“Even the reports about these prisons, which have managed to be prepared after restricted inspections, are not allowed to be made public. Because of the oppression in the country, neither detainees nor their lawyers are able to pursue the violations committed in these prisons by means of either judicial or administrative remedies, and for the same reasons, they cannot make these violations known to the public,” said the PPJ report.

The report said that ill-treatment such as torture, beating, nudity, people being left in physically uncomfortable positions for long periods of time and threats of rape occur during the custody period, which has been increased from one day to 30 days by an emergency decree. Also, allegations of threats to lawyers and interference in medical examinations in order to cover up the abuses have been reported. According to the PPJ report, more than 50 people have lost their lives by committing suicide due to torture and ill treatment. “Some claim that many of those deaths were extrajudicial killings but the authorities declared that they had committed suicide,” said the report.

The report has underlined that news of people who are subjected to ill treatment, not just during the custody period but also after they have been transferred to prison, finds its way into the media despite the media being almost completely under the control of the government. “The relatively freer social media is the medium through which such violations can often be exposed,” according to the report.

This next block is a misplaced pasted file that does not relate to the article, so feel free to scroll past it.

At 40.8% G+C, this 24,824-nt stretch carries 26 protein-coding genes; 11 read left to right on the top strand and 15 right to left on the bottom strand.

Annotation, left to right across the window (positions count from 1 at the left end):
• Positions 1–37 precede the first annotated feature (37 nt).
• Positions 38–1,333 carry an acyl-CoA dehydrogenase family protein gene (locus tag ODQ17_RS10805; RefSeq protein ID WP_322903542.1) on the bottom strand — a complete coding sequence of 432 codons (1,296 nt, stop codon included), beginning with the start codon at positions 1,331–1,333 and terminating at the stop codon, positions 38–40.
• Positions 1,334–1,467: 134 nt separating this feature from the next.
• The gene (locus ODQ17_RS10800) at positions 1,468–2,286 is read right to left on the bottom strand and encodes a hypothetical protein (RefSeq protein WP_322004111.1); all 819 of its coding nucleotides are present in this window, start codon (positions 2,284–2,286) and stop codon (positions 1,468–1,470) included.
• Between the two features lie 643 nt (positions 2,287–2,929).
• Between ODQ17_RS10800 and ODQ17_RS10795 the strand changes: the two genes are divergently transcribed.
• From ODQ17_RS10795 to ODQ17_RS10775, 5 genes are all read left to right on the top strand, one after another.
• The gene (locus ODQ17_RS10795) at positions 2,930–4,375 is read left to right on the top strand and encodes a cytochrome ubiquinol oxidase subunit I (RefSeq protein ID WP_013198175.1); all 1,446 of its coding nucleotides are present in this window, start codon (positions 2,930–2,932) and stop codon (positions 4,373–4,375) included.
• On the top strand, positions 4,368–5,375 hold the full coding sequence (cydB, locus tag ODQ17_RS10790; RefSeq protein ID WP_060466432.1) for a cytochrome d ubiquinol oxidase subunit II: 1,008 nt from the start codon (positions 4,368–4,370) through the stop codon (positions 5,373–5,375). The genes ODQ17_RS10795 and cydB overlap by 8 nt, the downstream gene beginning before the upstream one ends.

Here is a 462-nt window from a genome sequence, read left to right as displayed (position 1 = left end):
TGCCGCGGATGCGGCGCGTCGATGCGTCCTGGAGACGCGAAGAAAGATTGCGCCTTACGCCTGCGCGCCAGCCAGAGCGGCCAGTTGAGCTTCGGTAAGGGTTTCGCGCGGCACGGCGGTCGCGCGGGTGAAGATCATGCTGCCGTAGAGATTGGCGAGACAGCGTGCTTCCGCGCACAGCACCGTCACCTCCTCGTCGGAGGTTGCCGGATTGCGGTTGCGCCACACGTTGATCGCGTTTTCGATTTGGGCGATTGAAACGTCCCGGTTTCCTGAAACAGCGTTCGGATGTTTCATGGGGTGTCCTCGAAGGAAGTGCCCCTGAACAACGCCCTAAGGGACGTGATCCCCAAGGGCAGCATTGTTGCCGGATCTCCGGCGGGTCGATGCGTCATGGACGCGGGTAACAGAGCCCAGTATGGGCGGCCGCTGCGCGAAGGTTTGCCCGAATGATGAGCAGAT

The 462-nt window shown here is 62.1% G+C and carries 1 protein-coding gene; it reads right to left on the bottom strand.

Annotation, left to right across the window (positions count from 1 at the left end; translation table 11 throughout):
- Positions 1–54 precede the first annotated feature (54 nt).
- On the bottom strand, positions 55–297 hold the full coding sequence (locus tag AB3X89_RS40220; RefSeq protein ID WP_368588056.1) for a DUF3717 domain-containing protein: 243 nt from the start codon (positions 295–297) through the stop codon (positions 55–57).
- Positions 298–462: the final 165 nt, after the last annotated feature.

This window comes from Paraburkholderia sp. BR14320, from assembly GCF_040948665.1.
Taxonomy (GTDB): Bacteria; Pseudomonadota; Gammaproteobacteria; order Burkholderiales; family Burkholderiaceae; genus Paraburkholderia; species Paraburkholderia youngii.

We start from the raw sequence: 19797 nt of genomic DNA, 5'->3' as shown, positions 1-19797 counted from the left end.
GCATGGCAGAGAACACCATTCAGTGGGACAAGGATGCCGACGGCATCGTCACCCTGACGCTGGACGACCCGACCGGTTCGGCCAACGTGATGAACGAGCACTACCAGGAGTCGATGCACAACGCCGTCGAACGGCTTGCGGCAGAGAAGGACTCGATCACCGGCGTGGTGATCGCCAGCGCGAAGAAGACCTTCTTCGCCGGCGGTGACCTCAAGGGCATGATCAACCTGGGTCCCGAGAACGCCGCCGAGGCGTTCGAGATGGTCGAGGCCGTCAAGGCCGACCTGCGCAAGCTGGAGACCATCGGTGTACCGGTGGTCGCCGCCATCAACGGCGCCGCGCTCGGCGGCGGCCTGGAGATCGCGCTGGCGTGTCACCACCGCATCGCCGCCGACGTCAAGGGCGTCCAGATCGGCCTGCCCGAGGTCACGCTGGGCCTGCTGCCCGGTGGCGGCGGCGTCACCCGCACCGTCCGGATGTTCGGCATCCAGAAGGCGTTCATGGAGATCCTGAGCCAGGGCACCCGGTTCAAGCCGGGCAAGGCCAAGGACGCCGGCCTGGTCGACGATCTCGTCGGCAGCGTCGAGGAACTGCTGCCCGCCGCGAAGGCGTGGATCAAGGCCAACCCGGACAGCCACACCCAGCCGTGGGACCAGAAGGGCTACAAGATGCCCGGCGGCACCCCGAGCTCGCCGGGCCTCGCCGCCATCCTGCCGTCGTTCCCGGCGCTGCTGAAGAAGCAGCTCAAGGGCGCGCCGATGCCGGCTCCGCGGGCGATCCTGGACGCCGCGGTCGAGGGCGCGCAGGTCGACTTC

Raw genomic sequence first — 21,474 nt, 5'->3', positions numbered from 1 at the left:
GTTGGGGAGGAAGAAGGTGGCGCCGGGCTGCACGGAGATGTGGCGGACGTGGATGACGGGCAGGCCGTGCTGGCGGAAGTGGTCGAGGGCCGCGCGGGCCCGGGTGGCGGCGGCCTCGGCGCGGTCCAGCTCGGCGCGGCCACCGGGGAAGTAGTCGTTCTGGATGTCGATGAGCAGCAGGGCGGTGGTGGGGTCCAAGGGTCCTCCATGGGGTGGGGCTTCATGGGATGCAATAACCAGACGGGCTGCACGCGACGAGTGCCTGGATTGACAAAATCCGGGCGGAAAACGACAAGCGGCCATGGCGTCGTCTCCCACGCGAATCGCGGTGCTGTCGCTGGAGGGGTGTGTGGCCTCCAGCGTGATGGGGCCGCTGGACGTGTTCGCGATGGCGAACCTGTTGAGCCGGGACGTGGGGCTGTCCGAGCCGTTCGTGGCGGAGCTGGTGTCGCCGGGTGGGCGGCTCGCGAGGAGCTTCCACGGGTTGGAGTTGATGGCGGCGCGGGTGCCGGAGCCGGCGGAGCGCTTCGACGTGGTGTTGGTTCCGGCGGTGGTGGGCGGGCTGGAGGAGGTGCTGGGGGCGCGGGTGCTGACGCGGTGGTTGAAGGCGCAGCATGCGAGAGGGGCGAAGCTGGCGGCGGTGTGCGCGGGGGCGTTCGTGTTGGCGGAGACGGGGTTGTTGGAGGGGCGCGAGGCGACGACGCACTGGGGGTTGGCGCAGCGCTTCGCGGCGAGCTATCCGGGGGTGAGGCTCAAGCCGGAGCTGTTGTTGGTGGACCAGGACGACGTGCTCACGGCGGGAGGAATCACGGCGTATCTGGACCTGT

Stating that the emergency law decrees issued by the ruling power were the forerunners to the extensive rights violations committed in prisons, the report stated that “many rights violations in fact started as a result of the impunity brought by the state of emergency regime. On October 14, 2016, Enis Yavuz Yıldırım, the General Director of Prisons and Detention Centres, stated to the Turkish Parliament Human Rights Investigation Committee that: Detainees are being searched naked; Torture allegations are being handled as discrete cases; The detainee-lawyer meetings are being recorded; Detainees are not allowed to obtain clothes from outside, but are forced to buy them from the shop inside the prison; Suicides are unpreventable; A harsh intervention team will be formed to deal with the detainees.”